At the average speed this pellet developed 36.63 foot-pounds of muzzle energy. The lighter 27.8-grain Benjamin dome developed 36.04 foot-pounds on its first string. That tells me the Vectis in .25 is maxed out. A .22 caliber might be more effective, if a little less powerful. Let’s look at another pellet.
The Predator Polymag in .25 caliber is a wonderful hunting pellet, so you know it’s going to be chosen for the Vectis. It’s only 26 grains, so it’s also going to be fast. How fast? An average of 799 f.p.s. for 10 shots. The spread went from a low of 781 to a high of 808 f.p.s. That’s a range of 27 f.p.s.
At the average velocity the Polymag generated 36.87 foot-pounds of energy. That is remarkable — a light pellet generating more energy than a heavy one in a PCP. It shows the Vectis valve likes lighter pellets best.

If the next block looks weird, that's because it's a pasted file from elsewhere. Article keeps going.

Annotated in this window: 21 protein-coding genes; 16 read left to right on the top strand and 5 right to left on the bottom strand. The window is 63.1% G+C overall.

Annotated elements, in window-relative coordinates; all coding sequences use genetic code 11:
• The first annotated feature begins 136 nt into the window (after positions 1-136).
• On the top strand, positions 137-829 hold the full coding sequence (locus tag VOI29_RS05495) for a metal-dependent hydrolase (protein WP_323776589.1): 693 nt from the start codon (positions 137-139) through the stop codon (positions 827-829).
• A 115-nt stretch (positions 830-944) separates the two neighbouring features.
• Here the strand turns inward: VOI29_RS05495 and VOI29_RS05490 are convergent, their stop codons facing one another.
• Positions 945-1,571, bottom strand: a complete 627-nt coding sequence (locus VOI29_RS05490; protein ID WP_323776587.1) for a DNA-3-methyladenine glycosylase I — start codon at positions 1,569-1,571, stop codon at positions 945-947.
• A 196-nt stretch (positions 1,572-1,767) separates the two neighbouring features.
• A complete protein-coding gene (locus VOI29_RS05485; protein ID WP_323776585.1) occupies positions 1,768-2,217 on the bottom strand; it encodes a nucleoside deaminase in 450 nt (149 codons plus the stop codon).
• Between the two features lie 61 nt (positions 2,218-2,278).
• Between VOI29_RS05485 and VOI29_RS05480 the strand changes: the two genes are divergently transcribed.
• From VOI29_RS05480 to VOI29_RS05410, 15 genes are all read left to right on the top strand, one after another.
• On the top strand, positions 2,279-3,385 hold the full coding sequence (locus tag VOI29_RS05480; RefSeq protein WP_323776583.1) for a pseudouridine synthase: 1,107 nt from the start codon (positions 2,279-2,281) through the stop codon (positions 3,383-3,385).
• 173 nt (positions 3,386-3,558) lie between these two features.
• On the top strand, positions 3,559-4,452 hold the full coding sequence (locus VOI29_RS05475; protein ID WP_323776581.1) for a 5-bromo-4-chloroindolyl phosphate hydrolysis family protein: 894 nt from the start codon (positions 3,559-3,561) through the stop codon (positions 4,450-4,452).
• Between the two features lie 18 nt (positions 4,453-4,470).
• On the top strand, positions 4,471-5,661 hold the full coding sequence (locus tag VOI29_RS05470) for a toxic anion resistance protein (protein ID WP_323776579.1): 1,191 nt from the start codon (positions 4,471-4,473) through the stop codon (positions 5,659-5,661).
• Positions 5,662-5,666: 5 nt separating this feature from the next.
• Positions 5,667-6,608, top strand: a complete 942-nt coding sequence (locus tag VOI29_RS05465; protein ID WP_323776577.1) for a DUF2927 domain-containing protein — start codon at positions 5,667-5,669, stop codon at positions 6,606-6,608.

How smooth is the lever?
Many readers were interested in how smooth the lever is, and I have to say it is very smooth. It’s lighter to work than a Korean PCP lever and the short vertical throw also makes it easier to operate. Plus, as the testing progressed, I swear the lever was smoothing out. After several hundred more shots it will probably become very slick. I did feel every shot through the lever that wanted to pulse open just a bit.
The Vectis has a 2-stage Quattro adjustable trigger. As it came from the box stage 1 was 1 lb. 11oz. and the trigger broke at 3 lbs. 10 oz. The first stage pull weight, second stage pull weight and the length of the first stage are all adjustable. All the screws seemed very tight at the start, but once they began to turn they became easier.
I adjusted the first stage to 1 lb. 6 oz. and stage two to 2 lbs. 11 oz, so about a one pound reduction.
I am pleased with the performance of the .25-caliber Hatsan Vectis in this velocity test. You get a decent number of shots on a fill and the power is about where it should be.
It will be fun to shoot the rifle for accuracy. Given Hatsan’s reputation for making accurate airguns, I have a lot of hope for this one.